When good knitters do bad things
I messed up big time. Talk about a knitter’s nightmare? I made one of those mistakes that you don’t see until the project is done, at which point, of course, it’s too late to fix it!
I’m talking about Evie’s socks – the pair I was knitting to and from Houston when I ran out of yarn at the very, very end. Remember the Houston blog? The good news was that the dye lot of the new yarn I ordered was close enough so that you couldn’t see any difference. I was so pleased about that, that I didn’t mind weaving in the ends and sewing the picot edge under, all afterwork that I usually hate. I mean, we’re talking itty bitty socks without a whole lot of give, so it was a little dicey repeatedly turning the socks in and out to make sure none of my stitching showed. But I did it. Success! Then came blocking.
Blocking is easy. You drop the socks in the sink with tepid water and a capful of no-rinse soap, let them soak for a while, then drain, squeeze, roll between towels, and set out to dry.
That was when I saw that one sock was shorter than the other. Not HUGELY shorter. Just a tad. But enough. You can actually see that the lace section in the one on the left is more, uh, compact. See it? No? Well, it is.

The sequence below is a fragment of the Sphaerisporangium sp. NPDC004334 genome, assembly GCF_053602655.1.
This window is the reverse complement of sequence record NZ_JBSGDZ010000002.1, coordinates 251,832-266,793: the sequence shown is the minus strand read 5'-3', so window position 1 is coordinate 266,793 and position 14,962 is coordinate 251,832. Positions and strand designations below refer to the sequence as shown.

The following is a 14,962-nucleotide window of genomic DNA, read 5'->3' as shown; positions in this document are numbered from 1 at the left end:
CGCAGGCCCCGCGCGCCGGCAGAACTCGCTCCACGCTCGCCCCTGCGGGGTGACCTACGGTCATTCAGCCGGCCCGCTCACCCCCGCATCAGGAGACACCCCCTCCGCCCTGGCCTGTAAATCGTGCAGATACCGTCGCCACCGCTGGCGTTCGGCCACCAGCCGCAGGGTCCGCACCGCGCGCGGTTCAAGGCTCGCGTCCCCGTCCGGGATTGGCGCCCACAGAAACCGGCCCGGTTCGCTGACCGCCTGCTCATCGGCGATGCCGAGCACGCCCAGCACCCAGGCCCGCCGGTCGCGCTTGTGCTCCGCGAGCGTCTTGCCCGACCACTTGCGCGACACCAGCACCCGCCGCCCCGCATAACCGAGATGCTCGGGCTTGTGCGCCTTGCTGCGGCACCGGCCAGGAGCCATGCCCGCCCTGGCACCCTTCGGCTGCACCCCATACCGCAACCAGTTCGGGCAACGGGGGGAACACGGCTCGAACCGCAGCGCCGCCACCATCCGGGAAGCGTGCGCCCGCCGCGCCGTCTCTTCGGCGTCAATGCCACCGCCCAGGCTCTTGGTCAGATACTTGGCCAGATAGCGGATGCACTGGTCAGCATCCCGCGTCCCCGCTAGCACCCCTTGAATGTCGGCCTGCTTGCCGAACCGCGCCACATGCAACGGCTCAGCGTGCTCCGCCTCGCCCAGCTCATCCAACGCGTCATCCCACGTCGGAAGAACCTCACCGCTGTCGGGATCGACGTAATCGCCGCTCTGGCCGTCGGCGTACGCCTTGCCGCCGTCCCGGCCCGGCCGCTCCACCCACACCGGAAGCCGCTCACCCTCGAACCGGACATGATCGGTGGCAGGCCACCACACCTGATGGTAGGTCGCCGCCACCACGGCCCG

So I tugged here, pulled there, got the shorter one looking right for a few seconds before it returned to its smaller shape. My first thought was that I’d inadvertently used a smaller needle on the second sock. But I hadn’t. I had finished the first sock and gone right on to the second with the same needles. No. Looking closer, I saw the problem. The lace pattern is a five-row repeat, basically four rows of plain knitting after one row of knit-togethers and yarn overs. The problem is that with such fine yarn, it’s hard to see how many rows you’ve done. In the second sock, I must have consistently done one less row of knitting in each repeats.
What to do? Honestly, I am NOT ripping. I just don’t have the heart to do that, and it’s likely no one will see the difference but me. Besides, the baby will outgrow these socks in no time, if she hasn’t already. So I’ll give them to her as is. And I’ll knit her another pair of tube socks, these in a two-by-two ribbing from cuff to toe. I’ve had it with lace for now.